Why Team-Building Activities?

So, I’ve decided to develop my blog around team-building activities.  The majority of my career I have worked in non-profit organizations, and the team-building exercises in this sector, often were reliant on the leadership, the budget, and the staff’s enthusiasm for the cause.  Nonetheless, team building activities were rather frequent, sometimes weekly.  For the last seven years, I’ve been working in the public sector…wow, what a difference!  Team building activities in the public sector can sometimes be frowned upon, considered a mis-use of public funds, but there’s that seldom opportunity to slip a few in here and there…

I realized, after I chose my topic that team-building activities in the private sector probably have stereotypes associated with them as well.  I imagine these lavish and expensive two or three-day sessions; led by a trained facilitator (or team); and hosted at the conference room at the local name-brand chain-hotel.   But, perhaps I’m mistaken…I’ll need to do some research.

Another reason I chose team building activities was to discover the reach and realm of how far organizations (e.g. non-profit; public-sector; private-sector; etc.) will go.  My most interesting team-building experience by far was put on by a feminist organization that encouraged different staff members to adjust the scope of their jobs, based on where they were in their menstrual cycles.   One of the activities we did over the day-long team building was a web exercise.  Everyone stood in a large circle, filling the whole room; one person held the end of a ball of yarn and threw it to someone across the circle.  That person pinched the yarn and threw the ball to another person across from them.  We continued until everyone had a piece of yarn, and the final recipient threw it back to the first person, who held two pieces; which created a giant web.  Then came the fun part…untangling the web, until we formed one large circle of yarn, again filling the room.  The take-away was that we are each part of the web that molds the organization.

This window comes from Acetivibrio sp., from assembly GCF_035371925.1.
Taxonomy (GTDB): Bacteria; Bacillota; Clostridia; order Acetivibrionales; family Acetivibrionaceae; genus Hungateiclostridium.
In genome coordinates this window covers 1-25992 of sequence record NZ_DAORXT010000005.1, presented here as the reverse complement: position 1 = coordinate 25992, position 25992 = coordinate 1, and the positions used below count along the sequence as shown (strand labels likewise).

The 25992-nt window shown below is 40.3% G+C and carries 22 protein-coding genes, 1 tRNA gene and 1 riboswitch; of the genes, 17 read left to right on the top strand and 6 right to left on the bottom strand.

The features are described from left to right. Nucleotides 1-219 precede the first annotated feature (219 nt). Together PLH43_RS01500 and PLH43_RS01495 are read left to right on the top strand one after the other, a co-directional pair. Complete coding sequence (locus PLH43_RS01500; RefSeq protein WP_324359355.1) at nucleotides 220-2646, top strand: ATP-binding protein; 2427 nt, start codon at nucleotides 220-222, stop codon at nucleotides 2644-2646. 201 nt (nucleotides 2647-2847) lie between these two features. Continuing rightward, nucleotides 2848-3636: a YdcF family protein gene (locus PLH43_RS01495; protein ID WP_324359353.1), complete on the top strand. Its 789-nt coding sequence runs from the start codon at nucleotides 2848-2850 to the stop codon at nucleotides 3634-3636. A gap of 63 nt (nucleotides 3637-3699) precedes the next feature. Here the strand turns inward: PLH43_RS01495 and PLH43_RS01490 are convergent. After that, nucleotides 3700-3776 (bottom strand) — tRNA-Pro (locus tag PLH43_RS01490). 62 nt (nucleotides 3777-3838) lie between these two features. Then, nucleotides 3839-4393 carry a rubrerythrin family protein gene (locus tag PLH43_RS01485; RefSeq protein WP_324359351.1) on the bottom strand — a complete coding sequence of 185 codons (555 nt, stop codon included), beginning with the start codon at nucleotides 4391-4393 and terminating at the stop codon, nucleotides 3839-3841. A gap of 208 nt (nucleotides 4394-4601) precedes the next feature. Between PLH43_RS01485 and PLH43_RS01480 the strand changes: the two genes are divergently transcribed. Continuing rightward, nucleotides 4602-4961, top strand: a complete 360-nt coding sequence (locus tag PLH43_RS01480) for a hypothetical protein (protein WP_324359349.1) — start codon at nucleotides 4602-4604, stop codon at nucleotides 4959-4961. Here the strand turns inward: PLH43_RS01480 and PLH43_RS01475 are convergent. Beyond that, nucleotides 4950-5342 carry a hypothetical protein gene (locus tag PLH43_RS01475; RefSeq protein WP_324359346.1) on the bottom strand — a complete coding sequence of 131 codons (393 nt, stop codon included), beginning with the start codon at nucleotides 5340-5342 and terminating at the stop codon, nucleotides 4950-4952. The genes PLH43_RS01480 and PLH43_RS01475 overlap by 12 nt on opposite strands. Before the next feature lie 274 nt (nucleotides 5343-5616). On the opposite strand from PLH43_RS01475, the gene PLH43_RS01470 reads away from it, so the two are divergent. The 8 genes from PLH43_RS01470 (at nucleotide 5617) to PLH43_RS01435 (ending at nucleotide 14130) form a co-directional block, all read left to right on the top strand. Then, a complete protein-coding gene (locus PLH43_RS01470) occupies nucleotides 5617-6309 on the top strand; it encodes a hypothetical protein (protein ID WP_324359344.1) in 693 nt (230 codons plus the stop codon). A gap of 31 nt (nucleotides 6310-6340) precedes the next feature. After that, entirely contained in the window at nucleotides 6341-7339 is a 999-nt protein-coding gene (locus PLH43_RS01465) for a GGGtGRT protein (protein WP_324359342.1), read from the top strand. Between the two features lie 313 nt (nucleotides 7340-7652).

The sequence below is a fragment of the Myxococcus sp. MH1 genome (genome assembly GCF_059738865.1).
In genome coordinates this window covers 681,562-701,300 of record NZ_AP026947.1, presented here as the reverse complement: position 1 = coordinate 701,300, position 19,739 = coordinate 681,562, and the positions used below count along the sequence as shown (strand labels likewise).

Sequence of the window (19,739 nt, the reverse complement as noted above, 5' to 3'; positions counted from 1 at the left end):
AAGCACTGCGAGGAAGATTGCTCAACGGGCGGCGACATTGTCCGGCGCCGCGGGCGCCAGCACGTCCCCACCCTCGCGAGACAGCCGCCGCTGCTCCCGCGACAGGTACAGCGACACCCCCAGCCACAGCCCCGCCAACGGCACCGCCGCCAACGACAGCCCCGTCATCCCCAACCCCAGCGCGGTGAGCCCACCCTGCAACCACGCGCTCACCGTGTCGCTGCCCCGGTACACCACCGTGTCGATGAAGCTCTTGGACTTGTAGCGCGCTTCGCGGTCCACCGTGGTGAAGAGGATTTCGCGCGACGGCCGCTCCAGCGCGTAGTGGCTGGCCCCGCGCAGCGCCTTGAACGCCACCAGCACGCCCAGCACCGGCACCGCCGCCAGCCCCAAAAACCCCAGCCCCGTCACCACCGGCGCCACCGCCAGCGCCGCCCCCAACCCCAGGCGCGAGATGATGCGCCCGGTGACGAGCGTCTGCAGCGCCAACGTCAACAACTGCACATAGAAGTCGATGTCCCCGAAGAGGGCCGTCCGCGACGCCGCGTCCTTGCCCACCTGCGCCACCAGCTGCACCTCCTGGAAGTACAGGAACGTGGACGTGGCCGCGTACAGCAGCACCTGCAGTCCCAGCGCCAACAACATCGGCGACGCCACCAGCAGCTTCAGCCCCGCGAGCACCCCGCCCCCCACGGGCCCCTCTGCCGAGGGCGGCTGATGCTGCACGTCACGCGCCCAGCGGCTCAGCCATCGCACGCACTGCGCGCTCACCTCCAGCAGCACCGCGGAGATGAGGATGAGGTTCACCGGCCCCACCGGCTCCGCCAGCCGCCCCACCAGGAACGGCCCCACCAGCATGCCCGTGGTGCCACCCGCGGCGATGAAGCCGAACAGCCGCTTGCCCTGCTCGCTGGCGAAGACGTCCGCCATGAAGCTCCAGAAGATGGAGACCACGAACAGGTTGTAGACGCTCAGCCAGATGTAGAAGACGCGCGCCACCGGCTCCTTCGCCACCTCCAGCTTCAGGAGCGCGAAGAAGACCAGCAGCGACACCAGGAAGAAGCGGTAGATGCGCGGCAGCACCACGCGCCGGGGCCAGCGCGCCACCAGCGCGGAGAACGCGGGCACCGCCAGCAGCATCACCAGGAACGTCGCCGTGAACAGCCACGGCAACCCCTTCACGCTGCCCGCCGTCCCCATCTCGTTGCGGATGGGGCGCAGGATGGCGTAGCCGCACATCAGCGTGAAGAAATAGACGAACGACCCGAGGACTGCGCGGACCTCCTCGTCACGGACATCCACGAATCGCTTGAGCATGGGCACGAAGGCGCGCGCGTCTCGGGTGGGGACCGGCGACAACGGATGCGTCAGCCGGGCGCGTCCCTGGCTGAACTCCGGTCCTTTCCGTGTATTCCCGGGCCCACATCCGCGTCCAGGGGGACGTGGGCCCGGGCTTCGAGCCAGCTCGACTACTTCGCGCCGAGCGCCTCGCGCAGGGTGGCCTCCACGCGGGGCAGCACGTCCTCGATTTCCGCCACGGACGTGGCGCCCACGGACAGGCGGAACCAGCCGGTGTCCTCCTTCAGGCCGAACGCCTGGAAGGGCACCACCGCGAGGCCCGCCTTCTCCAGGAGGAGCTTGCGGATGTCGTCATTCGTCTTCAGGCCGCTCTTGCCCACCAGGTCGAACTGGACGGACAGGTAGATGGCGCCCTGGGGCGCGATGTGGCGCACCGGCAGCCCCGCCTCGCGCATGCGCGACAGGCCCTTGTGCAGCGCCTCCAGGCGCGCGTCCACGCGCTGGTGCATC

Here’s a path to a simple explanation of the activity:Team Building Yarn Activity | eHow


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